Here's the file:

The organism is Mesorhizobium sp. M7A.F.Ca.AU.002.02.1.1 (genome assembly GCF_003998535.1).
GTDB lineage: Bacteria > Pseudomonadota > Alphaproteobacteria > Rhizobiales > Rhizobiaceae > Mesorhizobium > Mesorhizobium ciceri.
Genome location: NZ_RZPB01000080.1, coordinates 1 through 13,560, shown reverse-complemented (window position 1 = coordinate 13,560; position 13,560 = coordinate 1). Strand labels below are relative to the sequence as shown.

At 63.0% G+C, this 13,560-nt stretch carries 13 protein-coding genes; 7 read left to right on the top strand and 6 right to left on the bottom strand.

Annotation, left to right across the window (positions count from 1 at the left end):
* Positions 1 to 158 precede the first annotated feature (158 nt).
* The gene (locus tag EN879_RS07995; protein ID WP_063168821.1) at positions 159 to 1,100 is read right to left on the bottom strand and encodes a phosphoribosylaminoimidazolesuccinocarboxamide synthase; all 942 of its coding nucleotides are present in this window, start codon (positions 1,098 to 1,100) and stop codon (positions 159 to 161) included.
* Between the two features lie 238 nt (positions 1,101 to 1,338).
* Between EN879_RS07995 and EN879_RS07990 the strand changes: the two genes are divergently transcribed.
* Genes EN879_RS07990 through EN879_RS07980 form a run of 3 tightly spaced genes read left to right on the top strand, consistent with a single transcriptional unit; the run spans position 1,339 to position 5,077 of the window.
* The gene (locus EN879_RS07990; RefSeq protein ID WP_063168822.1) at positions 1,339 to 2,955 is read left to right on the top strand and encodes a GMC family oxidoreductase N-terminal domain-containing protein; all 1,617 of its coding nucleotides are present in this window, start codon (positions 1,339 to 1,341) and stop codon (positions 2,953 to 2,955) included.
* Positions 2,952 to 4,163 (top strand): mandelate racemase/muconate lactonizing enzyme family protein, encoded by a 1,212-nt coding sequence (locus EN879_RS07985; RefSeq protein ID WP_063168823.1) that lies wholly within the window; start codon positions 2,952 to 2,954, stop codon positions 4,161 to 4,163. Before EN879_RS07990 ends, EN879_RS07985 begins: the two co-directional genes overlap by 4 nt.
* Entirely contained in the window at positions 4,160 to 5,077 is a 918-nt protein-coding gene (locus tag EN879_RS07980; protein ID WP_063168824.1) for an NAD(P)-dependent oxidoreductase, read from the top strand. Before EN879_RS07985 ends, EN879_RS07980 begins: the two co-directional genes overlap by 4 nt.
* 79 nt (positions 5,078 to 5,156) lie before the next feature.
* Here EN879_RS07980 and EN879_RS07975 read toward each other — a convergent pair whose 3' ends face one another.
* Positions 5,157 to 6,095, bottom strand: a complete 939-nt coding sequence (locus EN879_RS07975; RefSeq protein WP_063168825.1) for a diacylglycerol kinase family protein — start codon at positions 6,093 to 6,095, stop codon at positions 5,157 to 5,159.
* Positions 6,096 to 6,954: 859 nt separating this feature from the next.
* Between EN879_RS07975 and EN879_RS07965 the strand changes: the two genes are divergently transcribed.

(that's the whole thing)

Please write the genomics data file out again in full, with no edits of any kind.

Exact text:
The organism is Mesorhizobium sp. M7A.F.Ca.AU.002.02.1.1 (genome assembly GCF_003998535.1).
GTDB lineage: Bacteria > Pseudomonadota > Alphaproteobacteria > Rhizobiales > Rhizobiaceae > Mesorhizobium > Mesorhizobium ciceri.
Genome location: NZ_RZPB01000080.1, coordinates 1 through 13,560, shown reverse-complemented (window position 1 = coordinate 13,560; position 13,560 = coordinate 1). Strand labels below are relative to the sequence as shown.

At 63.0% G+C, this 13,560-nt stretch carries 13 protein-coding genes; 7 read left to right on the top strand and 6 right to left on the bottom strand.

Annotation, left to right across the window (positions count from 1 at the left end):
* Positions 1 to 158 precede the first annotated feature (158 nt).
* The gene (locus tag EN879_RS07995; protein ID WP_063168821.1) at positions 159 to 1,100 is read right to left on the bottom strand and encodes a phosphoribosylaminoimidazolesuccinocarboxamide synthase; all 942 of its coding nucleotides are present in this window, start codon (positions 1,098 to 1,100) and stop codon (positions 159 to 161) included.
* Between the two features lie 238 nt (positions 1,101 to 1,338).
* Between EN879_RS07995 and EN879_RS07990 the strand changes: the two genes are divergently transcribed.
* Genes EN879_RS07990 through EN879_RS07980 form a run of 3 tightly spaced genes read left to right on the top strand, consistent with a single transcriptional unit; the run spans position 1,339 to position 5,077 of the window.
* The gene (locus EN879_RS07990; RefSeq protein ID WP_063168822.1) at positions 1,339 to 2,955 is read left to right on the top strand and encodes a GMC family oxidoreductase N-terminal domain-containing protein; all 1,617 of its coding nucleotides are present in this window, start codon (positions 1,339 to 1,341) and stop codon (positions 2,953 to 2,955) included.
* Positions 2,952 to 4,163 (top strand): mandelate racemase/muconate lactonizing enzyme family protein, encoded by a 1,212-nt coding sequence (locus EN879_RS07985; RefSeq protein ID WP_063168823.1) that lies wholly within the window; start codon positions 2,952 to 2,954, stop codon positions 4,161 to 4,163. Before EN879_RS07990 ends, EN879_RS07985 begins: the two co-directional genes overlap by 4 nt.
* Entirely contained in the window at positions 4,160 to 5,077 is a 918-nt protein-coding gene (locus tag EN879_RS07980; protein ID WP_063168824.1) for an NAD(P)-dependent oxidoreductase, read from the top strand. Before EN879_RS07985 ends, EN879_RS07980 begins: the two co-directional genes overlap by 4 nt.
* 79 nt (positions 5,078 to 5,156) lie before the next feature.
* Here EN879_RS07980 and EN879_RS07975 read toward each other — a convergent pair whose 3' ends face one another.
* Positions 5,157 to 6,095, bottom strand: a complete 939-nt coding sequence (locus EN879_RS07975; RefSeq protein WP_063168825.1) for a diacylglycerol kinase family protein — start codon at positions 6,093 to 6,095, stop codon at positions 5,157 to 5,159.
* Positions 6,096 to 6,954: 859 nt separating this feature from the next.
* Between EN879_RS07975 and EN879_RS07965 the strand changes: the two genes are divergently transcribed.